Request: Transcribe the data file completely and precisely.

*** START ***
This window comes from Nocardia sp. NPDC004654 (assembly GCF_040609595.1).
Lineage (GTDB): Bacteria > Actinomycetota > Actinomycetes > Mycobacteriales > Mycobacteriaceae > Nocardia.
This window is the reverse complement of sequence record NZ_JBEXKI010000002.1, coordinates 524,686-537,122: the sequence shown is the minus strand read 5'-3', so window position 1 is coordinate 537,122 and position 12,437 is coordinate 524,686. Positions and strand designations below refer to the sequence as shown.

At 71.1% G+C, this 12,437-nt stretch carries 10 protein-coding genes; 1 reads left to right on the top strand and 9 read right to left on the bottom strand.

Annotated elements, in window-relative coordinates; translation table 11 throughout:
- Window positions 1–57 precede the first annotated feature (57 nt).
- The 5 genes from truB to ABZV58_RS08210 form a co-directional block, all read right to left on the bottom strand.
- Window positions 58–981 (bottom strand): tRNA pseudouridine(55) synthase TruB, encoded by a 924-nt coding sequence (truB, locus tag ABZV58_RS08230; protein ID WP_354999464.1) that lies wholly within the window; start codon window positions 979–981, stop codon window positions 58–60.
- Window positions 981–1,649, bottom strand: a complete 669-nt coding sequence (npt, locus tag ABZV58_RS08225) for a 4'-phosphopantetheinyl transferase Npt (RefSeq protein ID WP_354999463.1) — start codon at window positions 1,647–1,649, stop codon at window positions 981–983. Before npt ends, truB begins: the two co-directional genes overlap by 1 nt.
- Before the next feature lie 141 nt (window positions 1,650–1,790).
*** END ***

This window comes from Nocardia sp. NPDC004654 (assembly GCF_040609595.1).
Lineage (GTDB): Bacteria > Actinomycetota > Actinomycetes > Mycobacteriales > Mycobacteriaceae > Nocardia.
This window is the reverse complement of sequence record NZ_JBEXKI010000002.1, coordinates 524,686-537,122: the sequence shown is the minus strand read 5'-3', so window position 1 is coordinate 537,122 and position 12,437 is coordinate 524,686. Positions and strand designations below refer to the sequence as shown.

At 71.1% G+C, this 12,437-nt stretch carries 10 protein-coding genes; 1 reads left to right on the top strand and 9 read right to left on the bottom strand.

Annotated elements, in window-relative coordinates; translation table 11 throughout:
- Window positions 1–57 precede the first annotated feature (57 nt).
- The 5 genes from truB to ABZV58_RS08210 form a co-directional block, all read right to left on the bottom strand.
- Window positions 58–981 (bottom strand): tRNA pseudouridine(55) synthase TruB, encoded by a 924-nt coding sequence (truB, locus tag ABZV58_RS08230; protein ID WP_354999464.1) that lies wholly within the window; start codon window positions 979–981, stop codon window positions 58–60.
- Window positions 981–1,649, bottom strand: a complete 669-nt coding sequence (npt, locus tag ABZV58_RS08225) for a 4'-phosphopantetheinyl transferase Npt (RefSeq protein ID WP_354999463.1) — start codon at window positions 1,647–1,649, stop codon at window positions 981–983. Before npt ends, truB begins: the two co-directional genes overlap by 1 nt.
- Before the next feature lie 141 nt (window positions 1,650–1,790).